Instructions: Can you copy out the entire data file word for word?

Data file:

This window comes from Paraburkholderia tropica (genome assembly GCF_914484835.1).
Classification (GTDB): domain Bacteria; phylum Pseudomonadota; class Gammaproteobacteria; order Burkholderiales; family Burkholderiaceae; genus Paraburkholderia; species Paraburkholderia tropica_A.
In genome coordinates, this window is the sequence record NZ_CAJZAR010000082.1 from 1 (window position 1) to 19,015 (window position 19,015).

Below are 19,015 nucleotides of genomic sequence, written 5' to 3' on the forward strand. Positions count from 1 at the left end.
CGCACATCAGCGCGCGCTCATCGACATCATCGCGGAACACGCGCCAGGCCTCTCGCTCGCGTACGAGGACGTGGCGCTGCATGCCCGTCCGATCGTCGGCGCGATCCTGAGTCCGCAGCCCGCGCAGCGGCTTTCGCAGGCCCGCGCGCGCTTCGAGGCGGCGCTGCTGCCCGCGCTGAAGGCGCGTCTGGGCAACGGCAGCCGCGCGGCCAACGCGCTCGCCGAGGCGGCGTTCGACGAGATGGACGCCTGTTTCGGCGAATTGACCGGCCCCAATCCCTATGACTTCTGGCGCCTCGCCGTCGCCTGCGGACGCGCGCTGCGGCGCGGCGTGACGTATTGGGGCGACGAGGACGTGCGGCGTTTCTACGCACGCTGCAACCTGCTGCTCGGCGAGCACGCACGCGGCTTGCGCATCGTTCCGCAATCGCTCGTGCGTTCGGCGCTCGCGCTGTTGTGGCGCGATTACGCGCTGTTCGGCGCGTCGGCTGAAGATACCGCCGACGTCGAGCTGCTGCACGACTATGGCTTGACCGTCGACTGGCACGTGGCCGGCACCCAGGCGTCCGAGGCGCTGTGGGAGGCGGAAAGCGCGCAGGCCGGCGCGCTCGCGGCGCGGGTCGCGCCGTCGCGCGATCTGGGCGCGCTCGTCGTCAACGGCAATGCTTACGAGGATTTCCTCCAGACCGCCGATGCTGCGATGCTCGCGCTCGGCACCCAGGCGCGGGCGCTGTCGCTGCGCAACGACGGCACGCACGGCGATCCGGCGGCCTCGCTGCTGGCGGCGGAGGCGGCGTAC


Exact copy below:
This window comes from Paraburkholderia tropica (genome assembly GCF_914484835.1).
Classification (GTDB): domain Bacteria; phylum Pseudomonadota; class Gammaproteobacteria; order Burkholderiales; family Burkholderiaceae; genus Paraburkholderia; species Paraburkholderia tropica_A.
In genome coordinates, this window is the sequence record NZ_CAJZAR010000082.1 from 1 (window position 1) to 19,015 (window position 19,015).

Below are 19,015 nucleotides of genomic sequence, written 5' to 3' on the forward strand. Positions count from 1 at the left end.
CGCACATCAGCGCGCGCTCATCGACATCATCGCGGAACACGCGCCAGGCCTCTCGCTCGCGTACGAGGACGTGGCGCTGCATGCCCGTCCGATCGTCGGCGCGATCCTGAGTCCGCAGCCCGCGCAGCGGCTTTCGCAGGCCCGCGCGCGCTTCGAGGCGGCGCTGCTGCCCGCGCTGAAGGCGCGTCTGGGCAACGGCAGCCGCGCGGCCAACGCGCTCGCCGAGGCGGCGTTCGACGAGATGGACGCCTGTTTCGGCGAATTGACCGGCCCCAATCCCTATGACTTCTGGCGCCTCGCCGTCGCCTGCGGACGCGCGCTGCGGCGCGGCGTGACGTATTGGGGCGACGAGGACGTGCGGCGTTTCTACGCACGCTGCAACCTGCTGCTCGGCGAGCACGCACGCGGCTTGCGCATCGTTCCGCAATCGCTCGTGCGTTCGGCGCTCGCGCTGTTGTGGCGCGATTACGCGCTGTTCGGCGCGTCGGCTGAAGATACCGCCGACGTCGAGCTGCTGCACGACTATGGCTTGACCGTCGACTGGCACGTGGCCGGCACCCAGGCGTCCGAGGCGCTGTGGGAGGCGGAAAGCGCGCAGGCCGGCGCGCTCGCGGCGCGGGTCGCGCCGTCGCGCGATCTGGGCGCGCTCGTCGTCAACGGCAATGCTTACGAGGATTTCCTCCAGACCGCCGATGCTGCGATGCTCGCGCTCGGCACCCAGGCGCGGGCGCTGTCGCTGCGCAACGACGGCACGCACGGCGATCCGGCGGCCTCGCTGCTGGCGGCGGAGGCGGCGTAC